Darlington School: Through the Eyes of a Tiger: An Interview with Ms. Bradshaw
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Through the Eyes of a Tiger: An Interview with Ms. Bradshaw

February 17, 2015 | 3549 views

Stephanie has served as seventh-grade science teacher and assistant girls' coach for Darlington School Soccer Academy since 2014. She holds a B.S. in Exercise Science from the University of North Alabama, where she played collegiate soccer for four years. She also has an M.Ed. in Health and Physical Education from Valdosta State University, where she served most recently as a graduate assistant women's soccer coach. In addition, Stephanie has her USSF National “B” Coaching License. A member of the National Association of Collegiate Women Athletics Administrators, she is American Red Cross certified in CPR/AED for Professional Rescuers and Health Care Providers and has an Active IQ Level 2 Fitness Instructor Certificate.

This is your first year at Darlington. How has the experience differed from your expectations?
After having my interview on campus and meeting what seemed to be the whole faculty population I had a good understanding of what the Darlington Community was like. I appreciated having the chance to see Darlington as a stranger looking from the outside in. Now that I work and live on campus I feel that the insight I acquired on my visit was a true representation of how life at Darlington really is. 

What made you decide to teach middle school rather than high school?
The position I applied for was assistant coach with the Soccer Academy as well as Middle School science teacher. I absolutely love teaching my seventh-graders; they have very inquisitive minds and ask questions outside the box. Many lessons we go off on tangents because of the questions being asked for example we would be talking about how we have only explored five percent of the ocean and eventually by the end of class we were talking about astronauts and water. Being a Middle School teacher I am able to give each student as much information about as many different areas of science so that later on in life they remember the parts that they enjoyed and use that to decide on a profession.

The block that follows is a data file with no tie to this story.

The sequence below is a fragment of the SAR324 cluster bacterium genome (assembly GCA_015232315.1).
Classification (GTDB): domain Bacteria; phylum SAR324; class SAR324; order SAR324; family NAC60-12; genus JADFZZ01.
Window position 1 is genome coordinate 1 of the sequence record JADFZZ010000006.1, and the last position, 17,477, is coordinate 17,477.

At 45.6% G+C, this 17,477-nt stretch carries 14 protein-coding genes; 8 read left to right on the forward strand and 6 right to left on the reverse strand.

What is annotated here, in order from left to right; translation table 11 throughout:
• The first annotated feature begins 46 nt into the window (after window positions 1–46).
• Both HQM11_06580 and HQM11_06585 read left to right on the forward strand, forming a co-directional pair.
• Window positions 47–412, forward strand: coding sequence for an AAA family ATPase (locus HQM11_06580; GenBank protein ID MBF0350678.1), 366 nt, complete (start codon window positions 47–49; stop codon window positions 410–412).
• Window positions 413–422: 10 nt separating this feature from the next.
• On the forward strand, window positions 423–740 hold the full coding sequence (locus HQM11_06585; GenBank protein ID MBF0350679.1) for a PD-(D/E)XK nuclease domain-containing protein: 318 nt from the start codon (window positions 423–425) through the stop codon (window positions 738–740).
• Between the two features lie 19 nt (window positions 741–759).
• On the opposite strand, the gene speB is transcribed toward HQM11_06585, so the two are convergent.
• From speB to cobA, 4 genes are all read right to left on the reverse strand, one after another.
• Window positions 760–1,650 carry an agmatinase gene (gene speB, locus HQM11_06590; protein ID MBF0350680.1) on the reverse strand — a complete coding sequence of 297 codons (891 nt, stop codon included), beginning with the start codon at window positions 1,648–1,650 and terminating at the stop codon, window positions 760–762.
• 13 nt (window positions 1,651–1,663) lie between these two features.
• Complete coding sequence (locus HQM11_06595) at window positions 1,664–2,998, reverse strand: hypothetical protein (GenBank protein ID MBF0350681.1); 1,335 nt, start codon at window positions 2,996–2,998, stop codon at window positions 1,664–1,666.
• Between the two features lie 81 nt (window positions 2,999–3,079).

In class, what's your secret to getting kids excited about science? 
I like to take a very hands-on approach with all my classes. I like them to be able to get physically involved in their learning by doing experiments and dissections. So far we have collected organisms from around campus by digging a hole and placing a cup in the ground, soil chemical tests, dissections of a fetal pig and squid (soon to be a frog), and the most recent was extracting DNA from a strawberry. It is very important for the students to see things as they remember these activities over just doing lectures and worksheets.

Teaching seventh-graders science and coaching high school soccer must be very different tasks. What kind of mental transition do you go through to go from teacher mode to coach mode?
I treat my seventh-grade students as I treat my Soccer Academy players—like adults. The only transition that I go through mentally is responding from being called Ms. Bradshaw in the classroom to Stephanie on the field. In both positions I am ultimately teaching, whether that be the organ systems of the body or how to check for the ball and curve a run.

What does being a Darlington Tiger mean to you?
As a Darlington Tiger I am one of the very few residential faculty to be fortunate to live in Cooper House and have the opportunity to mentor and be a role model to first-year girls. I see myself as part of a family here at Darlington.